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Guide to network essentials 4th chapter 11

Chapter 11:
Enterprise and
Distributed Networks

Learning Objectives

Understand how modems are used in network
Understand faster alternatives to modems for
network communications
Survey different types of carriers used for longhaul network communications
Explain how larger networks may be implemented
using devices such as repeaters, bridges, routers,

brouters, gateways, and switches

Guide to Networking Essentials,


Modems in Network Communications

Modems convert or MOdulate digital signal from
computer into analog signal to be sent on
telephone lines
DEModulate analog signal back to digital
 See

Figure 11-1

May be internal or external
 External

one has power supply and uses RS-232
serial interface

Include RJ-11 connectors for telephone lines
May be Hayes-compatible

Guide to Networking Essentials,


Modems Convert Digital Signals to Analog

and Vice Versa

Guide to Networking Essentials,


Modem Speed

Measured in bits per second (bps)
V-series standards from International
Telecommunications Union (ITU) define speeds
Terms bis (second) and ter (third) indicated revisions
Baud refers to number of oscillations of sound
per second
 Earlier, baud and bps were interchangeable,
but today more than one bit transmits per baud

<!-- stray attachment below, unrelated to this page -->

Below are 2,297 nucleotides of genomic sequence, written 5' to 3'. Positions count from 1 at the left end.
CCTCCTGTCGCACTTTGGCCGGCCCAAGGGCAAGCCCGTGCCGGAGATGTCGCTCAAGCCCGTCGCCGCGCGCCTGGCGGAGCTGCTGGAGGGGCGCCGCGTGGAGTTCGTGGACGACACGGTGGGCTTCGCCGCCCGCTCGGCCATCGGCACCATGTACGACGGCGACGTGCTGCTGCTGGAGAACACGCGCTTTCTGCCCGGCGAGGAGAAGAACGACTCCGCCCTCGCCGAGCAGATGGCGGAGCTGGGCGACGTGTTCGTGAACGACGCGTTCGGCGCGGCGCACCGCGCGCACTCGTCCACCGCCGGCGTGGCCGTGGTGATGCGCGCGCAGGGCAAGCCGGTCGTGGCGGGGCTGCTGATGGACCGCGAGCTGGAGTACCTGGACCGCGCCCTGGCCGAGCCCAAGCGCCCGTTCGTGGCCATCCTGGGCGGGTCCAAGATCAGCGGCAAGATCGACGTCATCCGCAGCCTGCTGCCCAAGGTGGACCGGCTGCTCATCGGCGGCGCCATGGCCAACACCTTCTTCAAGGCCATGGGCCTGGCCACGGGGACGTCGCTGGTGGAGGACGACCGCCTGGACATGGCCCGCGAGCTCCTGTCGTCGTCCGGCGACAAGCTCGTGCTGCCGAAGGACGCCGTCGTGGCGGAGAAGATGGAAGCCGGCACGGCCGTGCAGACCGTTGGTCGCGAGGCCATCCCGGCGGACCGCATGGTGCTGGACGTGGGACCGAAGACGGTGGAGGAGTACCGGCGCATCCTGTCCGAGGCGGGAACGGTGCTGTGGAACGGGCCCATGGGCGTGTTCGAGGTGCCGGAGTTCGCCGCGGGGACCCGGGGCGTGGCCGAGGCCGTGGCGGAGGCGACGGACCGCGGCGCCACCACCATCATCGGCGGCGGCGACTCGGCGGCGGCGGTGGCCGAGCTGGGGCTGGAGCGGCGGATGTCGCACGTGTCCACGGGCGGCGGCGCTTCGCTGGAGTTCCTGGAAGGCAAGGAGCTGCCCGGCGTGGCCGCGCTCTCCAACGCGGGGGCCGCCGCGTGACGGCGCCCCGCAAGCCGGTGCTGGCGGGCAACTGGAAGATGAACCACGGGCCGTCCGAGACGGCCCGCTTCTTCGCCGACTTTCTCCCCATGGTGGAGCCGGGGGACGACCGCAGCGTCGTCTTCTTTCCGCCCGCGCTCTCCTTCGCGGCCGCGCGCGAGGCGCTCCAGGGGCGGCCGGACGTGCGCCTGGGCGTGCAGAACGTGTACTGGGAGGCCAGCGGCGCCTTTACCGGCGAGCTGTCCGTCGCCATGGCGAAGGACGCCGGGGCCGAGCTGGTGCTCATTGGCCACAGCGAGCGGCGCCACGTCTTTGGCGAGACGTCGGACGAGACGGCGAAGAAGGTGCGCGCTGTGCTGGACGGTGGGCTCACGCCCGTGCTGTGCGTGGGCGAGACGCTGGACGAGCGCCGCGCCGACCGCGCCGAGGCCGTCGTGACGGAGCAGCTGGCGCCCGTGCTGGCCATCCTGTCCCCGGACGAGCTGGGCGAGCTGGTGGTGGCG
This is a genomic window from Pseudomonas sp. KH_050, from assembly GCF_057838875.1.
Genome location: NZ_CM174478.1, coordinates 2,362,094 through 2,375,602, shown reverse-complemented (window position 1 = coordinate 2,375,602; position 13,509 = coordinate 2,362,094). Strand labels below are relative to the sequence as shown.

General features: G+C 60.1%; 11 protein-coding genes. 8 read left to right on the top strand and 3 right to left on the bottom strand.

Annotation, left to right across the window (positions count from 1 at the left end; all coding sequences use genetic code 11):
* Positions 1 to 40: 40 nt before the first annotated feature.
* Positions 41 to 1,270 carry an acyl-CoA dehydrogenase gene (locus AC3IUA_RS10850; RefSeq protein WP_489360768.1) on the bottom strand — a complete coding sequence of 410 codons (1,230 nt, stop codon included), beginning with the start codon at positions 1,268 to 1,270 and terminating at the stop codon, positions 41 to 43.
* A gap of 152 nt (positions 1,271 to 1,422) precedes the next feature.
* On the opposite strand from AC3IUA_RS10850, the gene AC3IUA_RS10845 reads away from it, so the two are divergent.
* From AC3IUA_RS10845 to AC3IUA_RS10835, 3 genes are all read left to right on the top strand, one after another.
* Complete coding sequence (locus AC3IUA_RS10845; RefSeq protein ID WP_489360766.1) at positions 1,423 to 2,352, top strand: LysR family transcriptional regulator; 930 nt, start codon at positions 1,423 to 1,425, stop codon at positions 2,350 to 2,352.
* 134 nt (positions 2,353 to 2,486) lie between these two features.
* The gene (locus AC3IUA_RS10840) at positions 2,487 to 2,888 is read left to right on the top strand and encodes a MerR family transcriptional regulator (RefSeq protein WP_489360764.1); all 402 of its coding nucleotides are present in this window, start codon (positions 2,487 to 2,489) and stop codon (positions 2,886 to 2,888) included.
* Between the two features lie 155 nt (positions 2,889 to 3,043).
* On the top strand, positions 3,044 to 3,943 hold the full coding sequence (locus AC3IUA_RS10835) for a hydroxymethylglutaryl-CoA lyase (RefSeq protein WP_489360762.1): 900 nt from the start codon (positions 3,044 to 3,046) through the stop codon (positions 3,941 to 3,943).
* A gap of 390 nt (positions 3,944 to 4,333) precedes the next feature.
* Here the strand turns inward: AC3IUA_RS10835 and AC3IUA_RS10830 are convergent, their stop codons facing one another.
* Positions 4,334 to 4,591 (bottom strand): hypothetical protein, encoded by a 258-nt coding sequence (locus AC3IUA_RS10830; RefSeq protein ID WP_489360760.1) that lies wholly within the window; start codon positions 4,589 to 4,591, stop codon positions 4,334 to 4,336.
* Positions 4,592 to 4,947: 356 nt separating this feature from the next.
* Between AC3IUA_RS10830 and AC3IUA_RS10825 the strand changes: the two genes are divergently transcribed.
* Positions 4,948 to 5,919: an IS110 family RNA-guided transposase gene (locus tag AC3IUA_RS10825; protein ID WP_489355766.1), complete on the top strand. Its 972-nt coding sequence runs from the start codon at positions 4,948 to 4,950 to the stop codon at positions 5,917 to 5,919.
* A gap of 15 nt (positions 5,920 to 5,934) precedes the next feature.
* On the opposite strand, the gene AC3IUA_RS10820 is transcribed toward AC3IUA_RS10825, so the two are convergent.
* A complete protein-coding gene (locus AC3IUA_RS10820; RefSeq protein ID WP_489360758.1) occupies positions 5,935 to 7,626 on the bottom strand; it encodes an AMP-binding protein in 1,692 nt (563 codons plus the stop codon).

Guide to Networking Essentials,


Types of Modems

Two types of modems
 Asynchronous
 Synchronous

High-speed digital technologies use special

 Cable modem

Guide to Networking Essentials,


Asynchronous Modems

Converts data byte into stream of ones and zeros
 Stop

and start bits surround each byte, as
shown in Figure 11-2
 Flow control and data coordination use 25%
of bandwidth

May use parity bit for error checking
May compress data for higher transmission
 Common

method is MNP Class 5 compression

Guide to Networking Essentials,


Asynchronous Modems
Use Start and Stop Bits

Guide to Networking Essentials,


Asynchronous Modems (continued)

V.90 is current asynchronous modem standard with
connection speeds up to 56 Kbps
Typical Internet connection using V.90 does two-way
conversion, as shown in Figure 11-3
Uses pulse code modulation (PCM) to
reduce noise, as shown in Figure 11-4
Asymmetric communication uses different download and
upload speeds

Limited to 33.6 Kbps from modem to ISP
Achieves 56 Kbps from ISP to modem

Guide to Networking Essentials,


Modem Communications with Two
Analog-to-Digital Conversations

Guide to Networking Essentials,


Modem Communications
Using V.90 Standard

Guide to Networking Essentials,


Synchronous Modems

Use timing to determine where data begins and
 Use

periodic synch bits to synchronize modems
 Transmit groups of bits in blocks called frames, as
shown in Figure 11-5

Faster than asynchronous modems and provide
functions such as error-checking

Guide to Networking Essentials,


Synchronous Modems Send
Synchronization Bits Periodically

Guide to Networking Essentials,


Synchronous Modems (continued)

Three synchronous protocols
 Synchronous

Data Link Control (SDLC)
 High-level Data Link Control (HDCL)